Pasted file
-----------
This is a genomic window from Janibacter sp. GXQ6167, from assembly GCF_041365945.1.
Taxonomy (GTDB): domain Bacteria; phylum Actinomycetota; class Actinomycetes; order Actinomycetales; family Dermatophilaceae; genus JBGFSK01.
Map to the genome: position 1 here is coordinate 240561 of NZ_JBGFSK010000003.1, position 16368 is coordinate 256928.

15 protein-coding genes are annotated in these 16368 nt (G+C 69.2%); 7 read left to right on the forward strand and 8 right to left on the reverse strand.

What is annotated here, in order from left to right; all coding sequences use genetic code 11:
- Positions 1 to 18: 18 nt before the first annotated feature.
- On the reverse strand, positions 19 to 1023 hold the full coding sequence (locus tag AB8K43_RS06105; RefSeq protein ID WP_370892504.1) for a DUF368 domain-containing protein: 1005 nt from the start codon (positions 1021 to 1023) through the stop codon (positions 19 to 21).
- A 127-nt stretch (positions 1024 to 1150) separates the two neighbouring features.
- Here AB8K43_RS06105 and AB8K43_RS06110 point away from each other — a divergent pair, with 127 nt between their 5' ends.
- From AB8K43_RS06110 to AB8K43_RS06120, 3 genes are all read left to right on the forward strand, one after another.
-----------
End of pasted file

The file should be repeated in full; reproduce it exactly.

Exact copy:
This is a genomic window from Janibacter sp. GXQ6167, from assembly GCF_041365945.1.
Taxonomy (GTDB): domain Bacteria; phylum Actinomycetota; class Actinomycetes; order Actinomycetales; family Dermatophilaceae; genus JBGFSK01.
Map to the genome: position 1 here is coordinate 240561 of NZ_JBGFSK010000003.1, position 16368 is coordinate 256928.

15 protein-coding genes are annotated in these 16368 nt (G+C 69.2%); 7 read left to right on the forward strand and 8 right to left on the reverse strand.

What is annotated here, in order from left to right; all coding sequences use genetic code 11:
- Positions 1 to 18: 18 nt before the first annotated feature.
- On the reverse strand, positions 19 to 1023 hold the full coding sequence (locus tag AB8K43_RS06105; RefSeq protein ID WP_370892504.1) for a DUF368 domain-containing protein: 1005 nt from the start codon (positions 1021 to 1023) through the stop codon (positions 19 to 21).
- A 127-nt stretch (positions 1024 to 1150) separates the two neighbouring features.
- Here AB8K43_RS06105 and AB8K43_RS06110 point away from each other — a divergent pair, with 127 nt between their 5' ends.
- From AB8K43_RS06110 to AB8K43_RS06120, 3 genes are all read left to right on the forward strand, one after another.